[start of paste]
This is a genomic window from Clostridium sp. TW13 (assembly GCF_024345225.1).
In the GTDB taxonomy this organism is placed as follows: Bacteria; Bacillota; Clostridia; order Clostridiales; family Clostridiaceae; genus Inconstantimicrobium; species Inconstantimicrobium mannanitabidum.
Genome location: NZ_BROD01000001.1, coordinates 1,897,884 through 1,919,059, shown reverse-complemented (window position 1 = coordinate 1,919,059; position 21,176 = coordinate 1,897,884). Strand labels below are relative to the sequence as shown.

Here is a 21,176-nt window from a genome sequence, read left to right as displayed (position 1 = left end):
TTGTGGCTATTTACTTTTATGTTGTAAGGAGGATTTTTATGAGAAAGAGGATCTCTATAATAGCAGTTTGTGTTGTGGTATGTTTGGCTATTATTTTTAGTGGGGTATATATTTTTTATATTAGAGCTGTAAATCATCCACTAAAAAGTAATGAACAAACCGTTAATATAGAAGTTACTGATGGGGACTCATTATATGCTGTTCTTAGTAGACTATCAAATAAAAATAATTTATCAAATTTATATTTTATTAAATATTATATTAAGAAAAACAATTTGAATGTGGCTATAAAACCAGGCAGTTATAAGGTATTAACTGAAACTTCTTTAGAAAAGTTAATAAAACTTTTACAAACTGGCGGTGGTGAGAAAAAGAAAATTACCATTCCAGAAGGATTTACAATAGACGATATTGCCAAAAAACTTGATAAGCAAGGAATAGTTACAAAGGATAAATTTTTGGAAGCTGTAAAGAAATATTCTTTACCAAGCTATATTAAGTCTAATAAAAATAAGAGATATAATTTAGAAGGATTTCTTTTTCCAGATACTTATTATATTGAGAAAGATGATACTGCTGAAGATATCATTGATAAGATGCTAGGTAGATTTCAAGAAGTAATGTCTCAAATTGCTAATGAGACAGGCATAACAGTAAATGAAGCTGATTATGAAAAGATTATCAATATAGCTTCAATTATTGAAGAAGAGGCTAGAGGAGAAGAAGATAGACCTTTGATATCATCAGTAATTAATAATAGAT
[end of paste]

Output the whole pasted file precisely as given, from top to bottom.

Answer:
This is a genomic window from Clostridium sp. TW13 (assembly GCF_024345225.1).
In the GTDB taxonomy this organism is placed as follows: Bacteria; Bacillota; Clostridia; order Clostridiales; family Clostridiaceae; genus Inconstantimicrobium; species Inconstantimicrobium mannanitabidum.
Genome location: NZ_BROD01000001.1, coordinates 1,897,884 through 1,919,059, shown reverse-complemented (window position 1 = coordinate 1,919,059; position 21,176 = coordinate 1,897,884). Strand labels below are relative to the sequence as shown.

Here is a 21,176-nt window from a genome sequence, read left to right as displayed (position 1 = left end):
TTGTGGCTATTTACTTTTATGTTGTAAGGAGGATTTTTATGAGAAAGAGGATCTCTATAATAGCAGTTTGTGTTGTGGTATGTTTGGCTATTATTTTTAGTGGGGTATATATTTTTTATATTAGAGCTGTAAATCATCCACTAAAAAGTAATGAACAAACCGTTAATATAGAAGTTACTGATGGGGACTCATTATATGCTGTTCTTAGTAGACTATCAAATAAAAATAATTTATCAAATTTATATTTTATTAAATATTATATTAAGAAAAACAATTTGAATGTGGCTATAAAACCAGGCAGTTATAAGGTATTAACTGAAACTTCTTTAGAAAAGTTAATAAAACTTTTACAAACTGGCGGTGGTGAGAAAAAGAAAATTACCATTCCAGAAGGATTTACAATAGACGATATTGCCAAAAAACTTGATAAGCAAGGAATAGTTACAAAGGATAAATTTTTGGAAGCTGTAAAGAAATATTCTTTACCAAGCTATATTAAGTCTAATAAAAATAAGAGATATAATTTAGAAGGATTTCTTTTTCCAGATACTTATTATATTGAGAAAGATGATACTGCTGAAGATATCATTGATAAGATGCTAGGTAGATTTCAAGAAGTAATGTCTCAAATTGCTAATGAGACAGGCATAACAGTAAATGAAGCTGATTATGAAAAGATTATCAATATAGCTTCAATTATTGAAGAAGAGGCTAGAGGAGAAGAAGATAGACCTTTGATATCATCAGTAATTAATAATAGAT